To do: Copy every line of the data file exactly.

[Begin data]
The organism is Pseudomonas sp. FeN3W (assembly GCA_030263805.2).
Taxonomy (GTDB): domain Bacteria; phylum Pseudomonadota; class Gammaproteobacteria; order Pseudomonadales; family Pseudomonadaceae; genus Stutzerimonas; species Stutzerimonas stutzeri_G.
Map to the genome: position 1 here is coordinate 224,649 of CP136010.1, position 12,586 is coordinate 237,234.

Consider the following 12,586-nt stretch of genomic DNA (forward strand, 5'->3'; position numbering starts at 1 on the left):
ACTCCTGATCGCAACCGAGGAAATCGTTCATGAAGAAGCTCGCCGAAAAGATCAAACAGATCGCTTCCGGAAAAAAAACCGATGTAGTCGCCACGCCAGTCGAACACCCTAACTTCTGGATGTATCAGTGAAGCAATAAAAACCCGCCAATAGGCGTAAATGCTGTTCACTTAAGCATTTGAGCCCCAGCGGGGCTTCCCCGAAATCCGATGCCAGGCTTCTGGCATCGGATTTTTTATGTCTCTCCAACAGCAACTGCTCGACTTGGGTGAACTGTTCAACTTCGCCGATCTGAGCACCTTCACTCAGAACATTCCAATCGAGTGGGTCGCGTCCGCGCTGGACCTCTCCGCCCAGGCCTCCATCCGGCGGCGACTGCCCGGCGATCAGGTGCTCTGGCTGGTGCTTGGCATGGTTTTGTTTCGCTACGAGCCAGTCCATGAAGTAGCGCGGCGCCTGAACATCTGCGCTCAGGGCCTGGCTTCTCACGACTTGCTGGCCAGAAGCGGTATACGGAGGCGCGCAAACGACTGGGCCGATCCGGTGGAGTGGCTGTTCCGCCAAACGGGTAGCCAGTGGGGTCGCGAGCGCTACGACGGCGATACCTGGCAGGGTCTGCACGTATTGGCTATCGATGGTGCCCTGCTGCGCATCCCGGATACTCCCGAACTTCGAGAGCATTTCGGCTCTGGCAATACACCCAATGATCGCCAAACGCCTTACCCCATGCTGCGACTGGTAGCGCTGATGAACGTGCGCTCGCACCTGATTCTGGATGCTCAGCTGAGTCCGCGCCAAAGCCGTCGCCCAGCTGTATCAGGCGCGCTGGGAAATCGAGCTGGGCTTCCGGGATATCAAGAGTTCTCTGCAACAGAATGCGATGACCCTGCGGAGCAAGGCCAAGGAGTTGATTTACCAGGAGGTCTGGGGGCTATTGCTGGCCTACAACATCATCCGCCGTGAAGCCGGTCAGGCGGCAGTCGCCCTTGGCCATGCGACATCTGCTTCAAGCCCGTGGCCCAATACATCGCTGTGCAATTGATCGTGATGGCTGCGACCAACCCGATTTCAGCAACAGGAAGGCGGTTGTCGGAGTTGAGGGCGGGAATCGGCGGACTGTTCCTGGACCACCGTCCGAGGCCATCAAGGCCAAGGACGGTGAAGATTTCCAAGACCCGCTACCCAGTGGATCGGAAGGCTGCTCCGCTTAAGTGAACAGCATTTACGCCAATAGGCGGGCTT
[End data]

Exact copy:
The organism is Pseudomonas sp. FeN3W (assembly GCA_030263805.2).
Taxonomy (GTDB): domain Bacteria; phylum Pseudomonadota; class Gammaproteobacteria; order Pseudomonadales; family Pseudomonadaceae; genus Stutzerimonas; species Stutzerimonas stutzeri_G.
Map to the genome: position 1 here is coordinate 224,649 of CP136010.1, position 12,586 is coordinate 237,234.

Consider the following 12,586-nt stretch of genomic DNA (forward strand, 5'->3'; position numbering starts at 1 on the left):
ACTCCTGATCGCAACCGAGGAAATCGTTCATGAAGAAGCTCGCCGAAAAGATCAAACAGATCGCTTCCGGAAAAAAAACCGATGTAGTCGCCACGCCAGTCGAACACCCTAACTTCTGGATGTATCAGTGAAGCAATAAAAACCCGCCAATAGGCGTAAATGCTGTTCACTTAAGCATTTGAGCCCCAGCGGGGCTTCCCCGAAATCCGATGCCAGGCTTCTGGCATCGGATTTTTTATGTCTCTCCAACAGCAACTGCTCGACTTGGGTGAACTGTTCAACTTCGCCGATCTGAGCACCTTCACTCAGAACATTCCAATCGAGTGGGTCGCGTCCGCGCTGGACCTCTCCGCCCAGGCCTCCATCCGGCGGCGACTGCCCGGCGATCAGGTGCTCTGGCTGGTGCTTGGCATGGTTTTGTTTCGCTACGAGCCAGTCCATGAAGTAGCGCGGCGCCTGAACATCTGCGCTCAGGGCCTGGCTTCTCACGACTTGCTGGCCAGAAGCGGTATACGGAGGCGCGCAAACGACTGGGCCGATCCGGTGGAGTGGCTGTTCCGCCAAACGGGTAGCCAGTGGGGTCGCGAGCGCTACGACGGCGATACCTGGCAGGGTCTGCACGTATTGGCTATCGATGGTGCCCTGCTGCGCATCCCGGATACTCCCGAACTTCGAGAGCATTTCGGCTCTGGCAATACACCCAATGATCGCCAAACGCCTTACCCCATGCTGCGACTGGTAGCGCTGATGAACGTGCGCTCGCACCTGATTCTGGATGCTCAGCTGAGTCCGCGCCAAAGCCGTCGCCCAGCTGTATCAGGCGCGCTGGGAAATCGAGCTGGGCTTCCGGGATATCAAGAGTTCTCTGCAACAGAATGCGATGACCCTGCGGAGCAAGGCCAAGGAGTTGATTTACCAGGAGGTCTGGGGGCTATTGCTGGCCTACAACATCATCCGCCGTGAAGCCGGTCAGGCGGCAGTCGCCCTTGGCCATGCGACATCTGCTTCAAGCCCGTGGCCCAATACATCGCTGTGCAATTGATCGTGATGGCTGCGACCAACCCGATTTCAGCAACAGGAAGGCGGTTGTCGGAGTTGAGGGCGGGAATCGGCGGACTGTTCCTGGACCACCGTCCGAGGCCATCAAGGCCAAGGACGGTGAAGATTTCCAAGACCCGCTACCCAGTGGATCGGAAGGCTGCTCCGCTTAAGTGAACAGCATTTACGCCAATAGGCGGGCTT